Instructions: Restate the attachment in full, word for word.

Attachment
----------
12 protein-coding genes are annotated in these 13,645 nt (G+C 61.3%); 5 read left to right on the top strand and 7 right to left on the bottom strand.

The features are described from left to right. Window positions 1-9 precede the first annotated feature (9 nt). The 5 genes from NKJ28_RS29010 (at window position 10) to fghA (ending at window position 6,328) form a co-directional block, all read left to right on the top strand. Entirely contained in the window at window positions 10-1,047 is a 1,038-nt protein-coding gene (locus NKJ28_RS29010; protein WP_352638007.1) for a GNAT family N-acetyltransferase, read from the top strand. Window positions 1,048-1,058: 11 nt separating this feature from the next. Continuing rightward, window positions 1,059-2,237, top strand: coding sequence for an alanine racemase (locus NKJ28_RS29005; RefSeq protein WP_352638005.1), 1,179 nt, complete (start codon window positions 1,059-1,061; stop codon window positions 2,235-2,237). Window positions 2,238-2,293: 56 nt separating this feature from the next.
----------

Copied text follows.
12 protein-coding genes are annotated in these 13,645 nt (G+C 61.3%); 5 read left to right on the top strand and 7 right to left on the bottom strand.

The features are described from left to right. Window positions 1-9 precede the first annotated feature (9 nt). The 5 genes from NKJ28_RS29010 (at window position 10) to fghA (ending at window position 6,328) form a co-directional block, all read left to right on the top strand. Entirely contained in the window at window positions 10-1,047 is a 1,038-nt protein-coding gene (locus NKJ28_RS29010; protein WP_352638007.1) for a GNAT family N-acetyltransferase, read from the top strand. Window positions 1,048-1,058: 11 nt separating this feature from the next. Continuing rightward, window positions 1,059-2,237, top strand: coding sequence for an alanine racemase (locus NKJ28_RS29005; RefSeq protein WP_352638005.1), 1,179 nt, complete (start codon window positions 1,059-1,061; stop codon window positions 2,235-2,237). Window positions 2,238-2,293: 56 nt separating this feature from the next.